For nearly 70 years, Social Security has provided supplemental retirement income to millions of Americans. Four generations of Americans have relied upon the program to deliver on the promises it made during their working years.
The 2012 Social Security Trustees report was released on Monday and highlighted that the Social Security will run dry even sooner than we expected. We must act now to ensure that we can fulfill the promises we have made to future retirees.
According to the report, the trust funds that support Social Security will be depleted in 2033, three years earlier than previously projected. When this happens, Social Security will only have enough funds to cover about 75 percent of the benefits promised to seniors.
The simple truth is that our current Social Security system is not sustainable, and the longer we wait to solve the problem, the more painful the options become. To ignore the funding realities and simply do nothing is not a viable option. We must meet the challenges head-on if we are to update the system while upholding our commitment to current retirees and ensuring that our children and grandchildren will also enjoy a secure retirement.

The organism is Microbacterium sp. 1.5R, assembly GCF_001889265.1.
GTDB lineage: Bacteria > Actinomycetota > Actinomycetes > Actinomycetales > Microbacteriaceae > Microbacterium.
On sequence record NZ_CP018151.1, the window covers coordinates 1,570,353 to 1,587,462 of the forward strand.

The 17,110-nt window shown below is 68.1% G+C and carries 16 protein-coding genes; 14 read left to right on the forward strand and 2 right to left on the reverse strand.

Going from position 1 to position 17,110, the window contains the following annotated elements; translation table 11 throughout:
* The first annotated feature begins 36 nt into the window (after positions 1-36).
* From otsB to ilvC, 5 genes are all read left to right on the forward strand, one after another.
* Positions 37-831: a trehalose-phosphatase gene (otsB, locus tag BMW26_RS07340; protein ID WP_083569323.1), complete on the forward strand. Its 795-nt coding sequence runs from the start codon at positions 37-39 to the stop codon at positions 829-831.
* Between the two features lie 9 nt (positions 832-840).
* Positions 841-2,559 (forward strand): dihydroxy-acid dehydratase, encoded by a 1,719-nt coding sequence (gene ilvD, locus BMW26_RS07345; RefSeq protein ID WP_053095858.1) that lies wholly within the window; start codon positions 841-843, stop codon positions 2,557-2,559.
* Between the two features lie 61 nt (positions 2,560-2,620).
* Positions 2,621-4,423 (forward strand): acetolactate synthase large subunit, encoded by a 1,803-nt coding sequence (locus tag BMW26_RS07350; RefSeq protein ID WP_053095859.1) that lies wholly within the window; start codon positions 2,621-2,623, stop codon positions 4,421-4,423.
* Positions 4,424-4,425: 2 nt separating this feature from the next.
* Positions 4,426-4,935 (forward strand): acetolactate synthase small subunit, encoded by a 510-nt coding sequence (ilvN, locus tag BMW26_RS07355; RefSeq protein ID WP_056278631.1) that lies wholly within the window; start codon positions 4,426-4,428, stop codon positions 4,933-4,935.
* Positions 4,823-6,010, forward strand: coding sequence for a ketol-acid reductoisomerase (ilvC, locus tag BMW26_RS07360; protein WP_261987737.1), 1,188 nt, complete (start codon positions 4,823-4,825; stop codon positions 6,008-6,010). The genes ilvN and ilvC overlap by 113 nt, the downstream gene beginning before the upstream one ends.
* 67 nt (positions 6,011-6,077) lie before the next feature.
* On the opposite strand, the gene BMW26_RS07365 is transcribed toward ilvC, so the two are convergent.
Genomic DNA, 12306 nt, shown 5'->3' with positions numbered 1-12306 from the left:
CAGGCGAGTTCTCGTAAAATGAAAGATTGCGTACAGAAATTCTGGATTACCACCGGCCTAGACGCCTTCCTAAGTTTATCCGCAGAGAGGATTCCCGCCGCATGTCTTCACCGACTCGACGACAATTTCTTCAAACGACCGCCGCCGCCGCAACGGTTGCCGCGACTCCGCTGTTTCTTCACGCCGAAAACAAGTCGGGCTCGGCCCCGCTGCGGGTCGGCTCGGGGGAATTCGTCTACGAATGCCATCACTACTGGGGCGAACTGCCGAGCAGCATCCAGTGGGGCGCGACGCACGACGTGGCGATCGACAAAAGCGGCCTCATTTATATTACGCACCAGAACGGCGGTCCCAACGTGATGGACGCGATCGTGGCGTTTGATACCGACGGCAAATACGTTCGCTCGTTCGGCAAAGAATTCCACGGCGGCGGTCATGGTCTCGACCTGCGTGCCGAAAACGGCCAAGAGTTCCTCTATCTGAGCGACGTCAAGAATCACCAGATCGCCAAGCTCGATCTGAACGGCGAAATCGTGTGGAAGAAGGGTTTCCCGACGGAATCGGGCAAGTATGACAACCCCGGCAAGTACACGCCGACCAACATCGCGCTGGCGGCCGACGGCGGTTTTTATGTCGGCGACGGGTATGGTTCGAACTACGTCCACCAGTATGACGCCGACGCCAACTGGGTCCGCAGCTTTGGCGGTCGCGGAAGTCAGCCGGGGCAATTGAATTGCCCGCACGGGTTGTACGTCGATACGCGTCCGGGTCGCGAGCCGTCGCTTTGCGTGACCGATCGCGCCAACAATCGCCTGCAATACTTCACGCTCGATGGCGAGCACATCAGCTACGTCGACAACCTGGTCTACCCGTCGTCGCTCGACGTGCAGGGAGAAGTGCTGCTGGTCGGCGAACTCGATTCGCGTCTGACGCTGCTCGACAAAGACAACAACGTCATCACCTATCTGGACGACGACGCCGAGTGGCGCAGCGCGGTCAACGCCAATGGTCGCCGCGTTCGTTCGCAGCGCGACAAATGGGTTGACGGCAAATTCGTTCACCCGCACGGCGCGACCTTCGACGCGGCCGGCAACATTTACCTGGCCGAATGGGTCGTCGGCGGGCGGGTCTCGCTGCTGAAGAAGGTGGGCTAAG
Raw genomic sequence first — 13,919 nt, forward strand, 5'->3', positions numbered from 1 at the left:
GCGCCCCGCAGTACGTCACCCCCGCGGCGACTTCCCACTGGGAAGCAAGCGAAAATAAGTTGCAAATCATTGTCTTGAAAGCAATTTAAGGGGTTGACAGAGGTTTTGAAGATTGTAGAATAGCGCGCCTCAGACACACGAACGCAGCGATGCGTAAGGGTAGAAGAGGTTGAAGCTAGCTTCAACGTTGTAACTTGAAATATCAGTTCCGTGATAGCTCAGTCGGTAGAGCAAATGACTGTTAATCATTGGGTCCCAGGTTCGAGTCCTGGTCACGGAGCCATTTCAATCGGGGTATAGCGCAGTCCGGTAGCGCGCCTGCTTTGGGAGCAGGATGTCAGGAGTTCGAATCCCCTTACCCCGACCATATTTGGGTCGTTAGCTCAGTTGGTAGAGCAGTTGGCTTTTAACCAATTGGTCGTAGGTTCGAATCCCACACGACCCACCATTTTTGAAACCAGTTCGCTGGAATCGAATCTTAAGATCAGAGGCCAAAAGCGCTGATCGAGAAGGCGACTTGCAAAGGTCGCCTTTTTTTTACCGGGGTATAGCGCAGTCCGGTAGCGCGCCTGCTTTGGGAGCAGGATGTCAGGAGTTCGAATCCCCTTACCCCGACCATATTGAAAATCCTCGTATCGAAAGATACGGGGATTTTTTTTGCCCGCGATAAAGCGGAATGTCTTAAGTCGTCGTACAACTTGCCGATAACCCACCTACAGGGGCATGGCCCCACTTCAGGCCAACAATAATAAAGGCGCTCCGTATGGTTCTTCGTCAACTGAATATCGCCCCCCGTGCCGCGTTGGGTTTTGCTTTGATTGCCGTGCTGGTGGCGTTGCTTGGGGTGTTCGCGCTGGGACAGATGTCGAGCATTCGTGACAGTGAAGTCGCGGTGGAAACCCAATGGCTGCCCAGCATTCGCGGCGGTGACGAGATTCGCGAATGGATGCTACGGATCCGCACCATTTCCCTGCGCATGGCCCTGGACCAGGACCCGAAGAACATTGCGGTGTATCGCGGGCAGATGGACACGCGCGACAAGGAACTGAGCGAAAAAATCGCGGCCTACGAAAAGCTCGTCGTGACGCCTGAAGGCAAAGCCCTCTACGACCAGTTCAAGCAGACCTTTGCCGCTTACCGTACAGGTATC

The House of Representatives approved a budget that will address the looming crisis in a way that would not impact anyone at or near retirement age. The budget establishes a mechanism that requires action by the president and leaders in Congress to shore up Social Security's fiscal imbalance. The budget would require a plan to achieve actuarial balance in a way that protects those in or near retirement, preserves the safety net for those who rely on Social Security, including survivors and those with disabilities, and reduces the burden and ensures certainty for future generations.
I will continue to fight for seniors while in Congress. Common sense legislation like the House of Representative's budget is just one way we maintain our promise to current and future retirees.